Some finishes are more resistant than others, but lack of a standard hinders testing.

A coworker asked yesterday why he was chosen to work on a defect that was less than a fraction of a percent in occurrence. It was like finding a needle in a haystack, he said. I know he was looking for sympathy, but I could not offer it, as my entire team has been working on creep corrosion for the past four years. For some, creep corrosion also occurs at less than a fraction of a percent defect rate. There is no industry standardized test to replicate it, and during the onset, the only thing known was that it predominately occurred in paper mills, fertilization plants, tire factories and car modeling studios. The answer to the question is even one unhappy customer is reason for concern.

When this column was turned over to me by John Swanson, he wisely instructed me not to tackle anything crazy on my first attempt. “Nothing like creep corrosion,” he said. This is the day I offer about 1000 words on the matter. I can and will talk at great lengths on this subject, so catch me at the next conference for the full dissertation.

Creep corrosion is a migration of copper sulfide across a circuit board. The SEM and EDS images (Figure 1) show a section of an annular ring. The pad is plated with silver (green) creep corrosion growing over the soldermask. The creep analyzes as rich in copper (red) and void of silver. Additional EDS mapping explains the creep area also is rich in sulfur.

Figure 1. SEM (left) and EDS photos of annular ring show creep corrosion (in green) growing over soldermask. The creep analyzes as rich in copper (red) and void of silver.

The defect reveals itself as an electrical short or open. Shorts occur when the volume of migrated copper has reduced the volume of a copper trace or via. A short occurs, of course, when copper sulfide travels to its neighboring trace or pad. For creep corrosion to occur, there must be exposed metal area in the final circuit. This is normally an area that was not soldered or not completely covered by solder. The environmental exposure must be high in sulfur and humidity for the corrosion to manifest. As stated, the greatest challenge is that a standardized test does not exist to recreate creep. IPC conducts a biweekly meeting to attack this very issue. After researching the environments where electronics were located, even those expected to be “clean” (such as data storage centers), it was determined there is a lot of bad air out there.

Initial attempts to create a controlled test for creep corrosion will be conducted in mixed flowing gas (MFG) chambers. The test centers around Battelle Class 4 conditions, but with almost 10x the concentration of hydrogen sulfide. Battelle uses 200ppb of H2S. This test uses 1500 to 2000ppb. Also, the operating temperature will be increased from 35° to 40°C. Unfortunately, not every MFG chamber can handle these test conditions. Some detectors are not calibrated to measure high levels of sulfur properly; some equipment cannot resist corroding under these conditions, and some lab managers just don’t want to expose their workers. At this point, a red flag should go up, and the alarm should be ringing in your head. It is difficult to accept, but our environments are getting worse, and these aggressive conditions are turning into reality. Electronics life expectations are increasing, so prolonged exposure will ultimately lead to high levels of corrosion on unprotected parts.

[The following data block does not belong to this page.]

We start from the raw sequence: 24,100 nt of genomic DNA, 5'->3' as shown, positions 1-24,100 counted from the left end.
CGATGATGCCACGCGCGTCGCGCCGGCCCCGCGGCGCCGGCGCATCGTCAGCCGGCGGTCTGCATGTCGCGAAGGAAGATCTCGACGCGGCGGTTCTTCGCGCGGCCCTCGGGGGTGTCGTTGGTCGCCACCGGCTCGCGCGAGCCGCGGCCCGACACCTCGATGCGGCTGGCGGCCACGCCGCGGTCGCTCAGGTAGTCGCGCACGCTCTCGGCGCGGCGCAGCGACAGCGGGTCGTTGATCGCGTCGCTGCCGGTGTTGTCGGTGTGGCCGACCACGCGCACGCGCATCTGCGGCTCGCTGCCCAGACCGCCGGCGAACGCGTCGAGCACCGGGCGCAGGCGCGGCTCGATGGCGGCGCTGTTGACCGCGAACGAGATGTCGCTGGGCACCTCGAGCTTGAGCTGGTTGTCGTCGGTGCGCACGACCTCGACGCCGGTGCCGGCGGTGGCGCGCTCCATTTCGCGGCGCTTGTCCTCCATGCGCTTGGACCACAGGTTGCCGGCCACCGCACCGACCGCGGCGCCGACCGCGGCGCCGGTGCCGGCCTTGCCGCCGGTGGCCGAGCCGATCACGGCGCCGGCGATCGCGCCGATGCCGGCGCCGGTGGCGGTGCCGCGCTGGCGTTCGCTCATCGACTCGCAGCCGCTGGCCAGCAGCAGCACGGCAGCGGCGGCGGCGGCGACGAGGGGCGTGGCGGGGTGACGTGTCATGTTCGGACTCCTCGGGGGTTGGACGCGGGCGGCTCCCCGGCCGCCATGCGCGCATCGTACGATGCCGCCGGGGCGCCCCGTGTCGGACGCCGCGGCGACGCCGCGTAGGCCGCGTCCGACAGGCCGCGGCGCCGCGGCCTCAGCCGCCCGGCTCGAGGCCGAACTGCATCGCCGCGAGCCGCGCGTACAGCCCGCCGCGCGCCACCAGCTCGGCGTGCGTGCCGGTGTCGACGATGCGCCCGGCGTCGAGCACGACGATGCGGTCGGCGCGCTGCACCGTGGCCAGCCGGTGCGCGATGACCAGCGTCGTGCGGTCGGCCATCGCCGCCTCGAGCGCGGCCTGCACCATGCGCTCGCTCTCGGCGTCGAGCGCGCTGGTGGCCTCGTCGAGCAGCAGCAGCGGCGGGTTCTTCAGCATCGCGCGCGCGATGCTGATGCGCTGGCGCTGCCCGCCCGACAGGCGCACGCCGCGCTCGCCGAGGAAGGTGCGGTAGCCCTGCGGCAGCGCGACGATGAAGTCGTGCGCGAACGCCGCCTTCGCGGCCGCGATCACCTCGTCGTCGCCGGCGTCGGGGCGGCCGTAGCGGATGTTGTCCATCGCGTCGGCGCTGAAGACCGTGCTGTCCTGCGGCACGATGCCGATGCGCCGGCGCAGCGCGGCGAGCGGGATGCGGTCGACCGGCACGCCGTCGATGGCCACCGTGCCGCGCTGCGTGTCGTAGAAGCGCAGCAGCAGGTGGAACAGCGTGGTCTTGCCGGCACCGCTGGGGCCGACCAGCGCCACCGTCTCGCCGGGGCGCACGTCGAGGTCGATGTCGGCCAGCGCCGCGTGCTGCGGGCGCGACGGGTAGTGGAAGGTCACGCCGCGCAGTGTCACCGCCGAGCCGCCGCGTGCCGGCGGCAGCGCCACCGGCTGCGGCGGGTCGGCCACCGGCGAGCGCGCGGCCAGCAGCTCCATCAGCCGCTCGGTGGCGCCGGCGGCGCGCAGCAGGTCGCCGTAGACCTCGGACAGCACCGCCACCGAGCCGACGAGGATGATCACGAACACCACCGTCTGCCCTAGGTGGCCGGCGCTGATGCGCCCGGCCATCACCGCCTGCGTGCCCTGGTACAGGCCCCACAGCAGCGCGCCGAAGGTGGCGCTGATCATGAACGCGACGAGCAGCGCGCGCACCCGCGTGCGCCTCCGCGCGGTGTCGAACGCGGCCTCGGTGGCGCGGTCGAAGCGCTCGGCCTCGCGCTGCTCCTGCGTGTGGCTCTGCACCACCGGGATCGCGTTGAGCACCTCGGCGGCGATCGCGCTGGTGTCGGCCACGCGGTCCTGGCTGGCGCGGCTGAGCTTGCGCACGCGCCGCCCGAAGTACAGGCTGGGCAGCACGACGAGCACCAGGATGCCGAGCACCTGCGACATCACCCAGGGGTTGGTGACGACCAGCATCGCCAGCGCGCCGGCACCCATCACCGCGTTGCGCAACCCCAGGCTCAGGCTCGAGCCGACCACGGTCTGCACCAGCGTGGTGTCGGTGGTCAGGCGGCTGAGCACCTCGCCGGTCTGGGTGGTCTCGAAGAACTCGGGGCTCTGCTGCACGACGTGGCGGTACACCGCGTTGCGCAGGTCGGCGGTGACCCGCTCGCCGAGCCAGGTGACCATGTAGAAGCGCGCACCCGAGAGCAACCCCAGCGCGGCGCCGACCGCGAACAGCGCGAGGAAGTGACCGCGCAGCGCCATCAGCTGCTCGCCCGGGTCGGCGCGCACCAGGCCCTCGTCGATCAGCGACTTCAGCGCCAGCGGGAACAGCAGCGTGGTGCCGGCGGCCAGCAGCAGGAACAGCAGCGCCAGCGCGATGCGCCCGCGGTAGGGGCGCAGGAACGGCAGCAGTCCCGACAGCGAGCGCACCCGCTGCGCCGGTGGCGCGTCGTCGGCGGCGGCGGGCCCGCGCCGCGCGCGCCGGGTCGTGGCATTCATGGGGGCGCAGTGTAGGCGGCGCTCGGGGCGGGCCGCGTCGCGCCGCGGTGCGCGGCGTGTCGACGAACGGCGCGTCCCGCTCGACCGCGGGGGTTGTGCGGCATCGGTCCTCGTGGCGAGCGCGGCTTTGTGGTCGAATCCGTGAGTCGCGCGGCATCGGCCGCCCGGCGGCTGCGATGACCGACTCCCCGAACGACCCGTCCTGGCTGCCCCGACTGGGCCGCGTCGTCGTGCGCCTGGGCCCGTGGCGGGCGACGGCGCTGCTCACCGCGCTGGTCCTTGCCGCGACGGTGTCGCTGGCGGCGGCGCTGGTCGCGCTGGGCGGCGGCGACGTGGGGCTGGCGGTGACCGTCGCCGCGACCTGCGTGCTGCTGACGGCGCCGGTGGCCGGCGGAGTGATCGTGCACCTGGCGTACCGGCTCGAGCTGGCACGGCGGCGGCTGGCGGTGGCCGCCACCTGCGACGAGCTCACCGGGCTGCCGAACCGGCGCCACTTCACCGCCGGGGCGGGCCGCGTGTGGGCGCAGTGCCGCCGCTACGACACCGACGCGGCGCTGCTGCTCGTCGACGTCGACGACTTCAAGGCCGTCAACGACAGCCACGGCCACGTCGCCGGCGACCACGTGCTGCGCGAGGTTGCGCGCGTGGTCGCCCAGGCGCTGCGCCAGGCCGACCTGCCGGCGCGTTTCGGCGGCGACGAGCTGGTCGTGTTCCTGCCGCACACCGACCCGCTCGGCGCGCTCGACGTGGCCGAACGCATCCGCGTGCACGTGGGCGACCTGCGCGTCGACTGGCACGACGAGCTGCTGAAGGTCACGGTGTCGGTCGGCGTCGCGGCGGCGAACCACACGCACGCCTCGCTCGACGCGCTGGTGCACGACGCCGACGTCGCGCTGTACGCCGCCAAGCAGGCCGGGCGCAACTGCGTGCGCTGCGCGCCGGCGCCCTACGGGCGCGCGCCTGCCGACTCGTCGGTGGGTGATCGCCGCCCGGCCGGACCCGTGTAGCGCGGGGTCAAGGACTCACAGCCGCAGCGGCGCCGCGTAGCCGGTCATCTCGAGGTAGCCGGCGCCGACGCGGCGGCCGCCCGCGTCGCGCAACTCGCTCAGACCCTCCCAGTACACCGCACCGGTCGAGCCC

Of the surface finishes, immersion silver sees the greatest threat from creep corrosion. Topcoats have been formulated to mitigate creep. These topcoats act as barriers for the metal from condensation and contamination in the air. The topcoats are designed to protect both the silver surface and any copper metal that may be exposed. All these attributes have been achieved without detriment to the other functional performance characteristics of immersion silver. The immersion silver plus topcoat parts withstand all traditional MFG exposure. They even resist corrosion in more aggressive versions of MFG that veer from traditional conditions. Due to the limitations of some MFG chambers and the high cost of the test, OEMs and chemical suppliers have created internal chambers to recreate creep corrosion in a lab environment. These tests accelerate the conditions of mixed flowing gas and introduce sulfur in particulate form. Elemental sulfur is common to many of the environments where creep corrosion has occurred. It is a point that should be taken into consideration during test development.

The performance and acceptance of these topcoats has been well received, but some will hesitate until the real-world environments are truly understood and can be replicated. Questions are continuously raised about the ISA classification these coatings withstand, but perhaps the better question is, Should these classifications be revisited?

Lenora Toscano is final finish product manager at MacDermid (; This email address is being protected from spambots. You need JavaScript enabled to view it.. Her column appears quarterly.

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